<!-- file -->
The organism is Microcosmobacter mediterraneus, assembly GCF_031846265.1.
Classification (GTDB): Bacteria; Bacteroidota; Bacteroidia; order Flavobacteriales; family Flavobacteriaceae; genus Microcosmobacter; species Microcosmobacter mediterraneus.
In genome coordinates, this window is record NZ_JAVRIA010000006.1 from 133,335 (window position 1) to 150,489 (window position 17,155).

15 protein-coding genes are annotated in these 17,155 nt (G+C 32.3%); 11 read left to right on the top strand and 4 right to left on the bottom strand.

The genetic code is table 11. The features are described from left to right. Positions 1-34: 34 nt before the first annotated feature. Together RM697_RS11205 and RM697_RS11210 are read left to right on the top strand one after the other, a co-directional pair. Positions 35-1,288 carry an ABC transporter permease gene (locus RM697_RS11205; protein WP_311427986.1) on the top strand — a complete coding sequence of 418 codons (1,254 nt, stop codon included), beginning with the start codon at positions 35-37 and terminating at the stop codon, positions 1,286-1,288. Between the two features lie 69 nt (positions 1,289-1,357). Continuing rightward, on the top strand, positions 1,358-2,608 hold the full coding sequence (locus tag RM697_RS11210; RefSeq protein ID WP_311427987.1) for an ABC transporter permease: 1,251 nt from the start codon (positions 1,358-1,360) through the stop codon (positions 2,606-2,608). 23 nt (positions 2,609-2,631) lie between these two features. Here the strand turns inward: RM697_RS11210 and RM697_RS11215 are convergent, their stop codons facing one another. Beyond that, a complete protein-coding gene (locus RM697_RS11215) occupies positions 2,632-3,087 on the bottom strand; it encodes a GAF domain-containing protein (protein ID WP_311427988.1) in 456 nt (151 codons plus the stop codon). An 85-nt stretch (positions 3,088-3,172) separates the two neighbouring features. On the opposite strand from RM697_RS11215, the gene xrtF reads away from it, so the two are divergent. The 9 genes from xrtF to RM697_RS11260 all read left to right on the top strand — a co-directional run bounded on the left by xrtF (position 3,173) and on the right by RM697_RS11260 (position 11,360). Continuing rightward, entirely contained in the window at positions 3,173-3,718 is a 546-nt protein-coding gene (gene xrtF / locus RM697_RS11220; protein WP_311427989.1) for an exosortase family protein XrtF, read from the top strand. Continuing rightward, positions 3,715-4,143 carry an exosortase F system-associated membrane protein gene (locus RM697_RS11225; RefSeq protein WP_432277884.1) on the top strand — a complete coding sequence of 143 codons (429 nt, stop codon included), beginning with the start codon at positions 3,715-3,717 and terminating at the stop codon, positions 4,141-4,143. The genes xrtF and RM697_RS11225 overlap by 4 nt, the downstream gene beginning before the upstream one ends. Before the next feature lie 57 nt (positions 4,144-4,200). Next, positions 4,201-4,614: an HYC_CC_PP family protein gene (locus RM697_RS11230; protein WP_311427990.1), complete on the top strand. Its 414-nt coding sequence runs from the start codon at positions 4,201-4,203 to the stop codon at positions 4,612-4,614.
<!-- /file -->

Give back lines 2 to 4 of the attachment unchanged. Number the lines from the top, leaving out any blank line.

Classification (GTDB): Bacteria; Bacteroidota; Bacteroidia; order Flavobacteriales; family Flavobacteriaceae; genus Microcosmobacter; species Microcosmobacter mediterraneus.
In genome coordinates, this window is record NZ_JAVRIA010000006.1 from 133,335 (window position 1) to 150,489 (window position 17,155).

15 protein-coding genes are annotated in these 17,155 nt (G+C 32.3%); 11 read left to right on the top strand and 4 right to left on the bottom strand.